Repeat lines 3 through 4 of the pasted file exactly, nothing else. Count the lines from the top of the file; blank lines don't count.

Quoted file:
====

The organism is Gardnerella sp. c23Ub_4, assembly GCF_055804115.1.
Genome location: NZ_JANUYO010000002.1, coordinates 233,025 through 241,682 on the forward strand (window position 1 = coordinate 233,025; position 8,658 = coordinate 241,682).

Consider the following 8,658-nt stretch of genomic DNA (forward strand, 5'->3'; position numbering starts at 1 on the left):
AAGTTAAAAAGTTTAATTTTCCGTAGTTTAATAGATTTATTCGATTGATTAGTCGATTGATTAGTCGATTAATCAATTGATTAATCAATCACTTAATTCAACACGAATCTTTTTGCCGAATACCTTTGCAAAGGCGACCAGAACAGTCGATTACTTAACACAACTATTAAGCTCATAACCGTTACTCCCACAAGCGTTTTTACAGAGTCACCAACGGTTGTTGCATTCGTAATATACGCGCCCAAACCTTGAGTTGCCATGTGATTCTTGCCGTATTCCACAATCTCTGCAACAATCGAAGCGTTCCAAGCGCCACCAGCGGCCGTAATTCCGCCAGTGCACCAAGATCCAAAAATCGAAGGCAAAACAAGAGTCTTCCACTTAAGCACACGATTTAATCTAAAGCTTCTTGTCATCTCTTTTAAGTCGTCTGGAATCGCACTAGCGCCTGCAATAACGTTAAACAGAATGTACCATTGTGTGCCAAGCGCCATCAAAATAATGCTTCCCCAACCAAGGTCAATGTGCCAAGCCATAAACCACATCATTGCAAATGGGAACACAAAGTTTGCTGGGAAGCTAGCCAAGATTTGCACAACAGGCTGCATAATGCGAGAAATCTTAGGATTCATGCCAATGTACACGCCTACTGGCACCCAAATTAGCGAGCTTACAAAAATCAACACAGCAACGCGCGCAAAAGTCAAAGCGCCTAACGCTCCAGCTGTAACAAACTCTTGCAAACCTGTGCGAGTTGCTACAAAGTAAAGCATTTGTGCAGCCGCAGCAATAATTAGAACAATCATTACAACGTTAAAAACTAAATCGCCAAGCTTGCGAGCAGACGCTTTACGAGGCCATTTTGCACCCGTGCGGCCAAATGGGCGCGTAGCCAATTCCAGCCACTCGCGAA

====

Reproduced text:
Consider the following 8,658-nt stretch of genomic DNA (forward strand, 5'->3'; position numbering starts at 1 on the left):
AAGTTAAAAAGTTTAATTTTCCGTAGTTTAATAGATTTATTCGATTGATTAGTCGATTGATTAGTCGATTAATCAATTGATTAATCAATCACTTAATTCAACACGAATCTTTTTGCCGAATACCTTTGCAAAGGCGACCAGAACAGTCGATTACTTAACACAACTATTAAGCTCATAACCGTTACTCCCACAAGCGTTTTTACAGAGTCACCAACGGTTGTTGCATTCGTAATATACGCGCCCAAACCTTGAGTTGCCATGTGATTCTTGCCGTATTCCACAATCTCTGCAACAATCGAAGCGTTCCAAGCGCCACCAGCGGCCGTAATTCCGCCAGTGCACCAAGATCCAAAAATCGAAGGCAAAACAAGAGTCTTCCACTTAAGCACACGATTTAATCTAAAGCTTCTTGTCATCTCTTTTAAGTCGTCTGGAATCGCACTAGCGCCTGCAATAACGTTAAACAGAATGTACCATTGTGTGCCAAGCGCCATCAAAATAATGCTTCCCCAACCAAGGTCAATGTGCCAAGCCATAAACCACATCATTGCAAATGGGAACACAAAGTTTGCTGGGAAGCTAGCCAAGATTTGCACAACAGGCTGCATAATGCGAGAAATCTTAGGATTCATGCCAATGTACACGCCTACTGGCACCCAAATTAGCGAGCTTACAAAAATCAACACAGCAACGCGCGCAAAAGTCAAAGCGCCTAACGCTCCAGCTGTAACAAACTCTTGCAAACCTGTGCGAGTTGCTACAAAGTAAAGCATTTGTGCAGCCGCAGCAATAATTAGAACAATCATTACAACGTTAAAAACTAAATCGCCAAGCTTGCGAGCAGACGCTTTACGAGGCCATTTTGCACCCGTGCGGCCAAATGGGCGCGTAGCCAATTCCAGCCACTCGCGAA